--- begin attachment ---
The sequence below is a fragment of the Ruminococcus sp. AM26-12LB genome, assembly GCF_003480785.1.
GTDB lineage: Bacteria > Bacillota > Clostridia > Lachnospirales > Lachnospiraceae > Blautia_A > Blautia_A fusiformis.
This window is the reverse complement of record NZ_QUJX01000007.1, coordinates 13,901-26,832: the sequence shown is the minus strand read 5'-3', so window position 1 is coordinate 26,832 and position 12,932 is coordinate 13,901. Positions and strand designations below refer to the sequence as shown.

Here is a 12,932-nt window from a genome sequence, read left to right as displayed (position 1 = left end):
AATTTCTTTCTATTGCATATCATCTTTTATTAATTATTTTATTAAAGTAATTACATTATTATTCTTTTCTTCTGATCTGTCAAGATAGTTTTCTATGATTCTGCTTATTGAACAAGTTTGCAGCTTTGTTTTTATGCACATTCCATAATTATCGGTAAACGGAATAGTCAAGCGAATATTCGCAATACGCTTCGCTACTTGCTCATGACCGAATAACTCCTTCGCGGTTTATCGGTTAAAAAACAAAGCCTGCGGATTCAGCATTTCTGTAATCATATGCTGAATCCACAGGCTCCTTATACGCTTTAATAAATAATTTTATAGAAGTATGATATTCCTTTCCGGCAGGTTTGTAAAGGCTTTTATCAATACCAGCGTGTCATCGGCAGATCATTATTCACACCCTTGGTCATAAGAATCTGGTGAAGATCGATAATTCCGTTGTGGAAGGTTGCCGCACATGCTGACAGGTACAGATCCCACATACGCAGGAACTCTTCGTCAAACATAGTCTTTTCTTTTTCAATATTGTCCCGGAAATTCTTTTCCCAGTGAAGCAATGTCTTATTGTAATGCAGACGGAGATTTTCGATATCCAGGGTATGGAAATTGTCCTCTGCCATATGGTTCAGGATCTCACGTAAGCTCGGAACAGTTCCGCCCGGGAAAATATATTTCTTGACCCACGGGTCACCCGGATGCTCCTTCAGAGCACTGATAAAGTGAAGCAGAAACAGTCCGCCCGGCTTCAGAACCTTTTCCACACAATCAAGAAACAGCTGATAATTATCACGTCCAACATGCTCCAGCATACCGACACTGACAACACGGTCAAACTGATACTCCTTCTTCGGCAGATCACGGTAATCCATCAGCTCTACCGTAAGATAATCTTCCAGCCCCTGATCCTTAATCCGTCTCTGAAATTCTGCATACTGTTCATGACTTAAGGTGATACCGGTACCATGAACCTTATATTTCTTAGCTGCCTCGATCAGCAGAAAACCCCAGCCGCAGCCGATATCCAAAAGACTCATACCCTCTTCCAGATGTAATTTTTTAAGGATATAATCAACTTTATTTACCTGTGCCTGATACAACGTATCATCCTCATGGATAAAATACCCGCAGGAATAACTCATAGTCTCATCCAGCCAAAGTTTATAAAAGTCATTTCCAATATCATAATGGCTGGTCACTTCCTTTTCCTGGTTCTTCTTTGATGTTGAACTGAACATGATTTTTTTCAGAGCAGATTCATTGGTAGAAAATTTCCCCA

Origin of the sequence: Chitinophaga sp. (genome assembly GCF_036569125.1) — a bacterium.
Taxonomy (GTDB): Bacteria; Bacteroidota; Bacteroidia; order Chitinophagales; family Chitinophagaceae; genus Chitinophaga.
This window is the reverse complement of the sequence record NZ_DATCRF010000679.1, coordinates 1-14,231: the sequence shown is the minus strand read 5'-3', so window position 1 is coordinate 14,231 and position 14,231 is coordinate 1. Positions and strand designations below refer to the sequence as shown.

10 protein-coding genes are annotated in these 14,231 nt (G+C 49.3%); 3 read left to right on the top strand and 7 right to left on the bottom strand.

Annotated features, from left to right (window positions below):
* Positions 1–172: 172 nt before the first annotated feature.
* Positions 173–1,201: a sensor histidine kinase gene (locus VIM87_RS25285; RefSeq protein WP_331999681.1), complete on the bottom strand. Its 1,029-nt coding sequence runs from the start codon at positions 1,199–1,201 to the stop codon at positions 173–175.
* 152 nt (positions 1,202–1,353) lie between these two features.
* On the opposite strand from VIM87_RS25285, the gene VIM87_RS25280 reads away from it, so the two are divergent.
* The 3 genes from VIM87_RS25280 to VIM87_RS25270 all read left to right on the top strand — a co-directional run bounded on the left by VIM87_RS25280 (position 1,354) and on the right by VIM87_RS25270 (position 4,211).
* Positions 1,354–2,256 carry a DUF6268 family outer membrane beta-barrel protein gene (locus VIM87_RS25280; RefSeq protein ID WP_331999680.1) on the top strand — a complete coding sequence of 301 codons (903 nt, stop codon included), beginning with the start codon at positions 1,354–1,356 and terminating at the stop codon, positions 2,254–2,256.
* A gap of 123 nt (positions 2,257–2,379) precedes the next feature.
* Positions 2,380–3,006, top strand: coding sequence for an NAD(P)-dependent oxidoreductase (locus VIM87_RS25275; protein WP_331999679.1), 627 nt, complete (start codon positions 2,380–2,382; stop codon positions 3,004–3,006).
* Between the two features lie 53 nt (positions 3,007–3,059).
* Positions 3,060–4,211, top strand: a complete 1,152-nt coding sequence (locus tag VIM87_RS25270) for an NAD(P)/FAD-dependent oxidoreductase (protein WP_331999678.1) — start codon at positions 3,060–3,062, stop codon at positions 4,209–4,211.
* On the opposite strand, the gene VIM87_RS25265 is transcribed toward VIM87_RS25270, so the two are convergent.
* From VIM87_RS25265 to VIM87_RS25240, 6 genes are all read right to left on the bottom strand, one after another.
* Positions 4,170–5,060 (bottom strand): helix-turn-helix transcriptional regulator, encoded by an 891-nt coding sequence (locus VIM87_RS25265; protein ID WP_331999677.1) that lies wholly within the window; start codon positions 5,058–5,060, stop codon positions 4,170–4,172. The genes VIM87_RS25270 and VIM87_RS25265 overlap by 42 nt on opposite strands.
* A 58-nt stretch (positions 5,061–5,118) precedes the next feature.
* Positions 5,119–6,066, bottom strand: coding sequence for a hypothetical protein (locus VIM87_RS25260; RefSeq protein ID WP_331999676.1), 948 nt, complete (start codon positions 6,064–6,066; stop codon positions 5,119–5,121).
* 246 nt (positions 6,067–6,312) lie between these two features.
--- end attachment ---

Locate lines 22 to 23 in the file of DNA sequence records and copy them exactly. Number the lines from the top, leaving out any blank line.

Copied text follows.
* From VIM87_RS25265 to VIM87_RS25240, 6 genes are all read right to left on the bottom strand, one after another.
* Positions 4,170–5,060 (bottom strand): helix-turn-helix transcriptional regulator, encoded by an 891-nt coding sequence (locus VIM87_RS25265; protein ID WP_331999677.1) that lies wholly within the window; start codon positions 5,058–5,060, stop codon positions 4,170–4,172. The genes VIM87_RS25270 and VIM87_RS25265 overlap by 42 nt on opposite strands.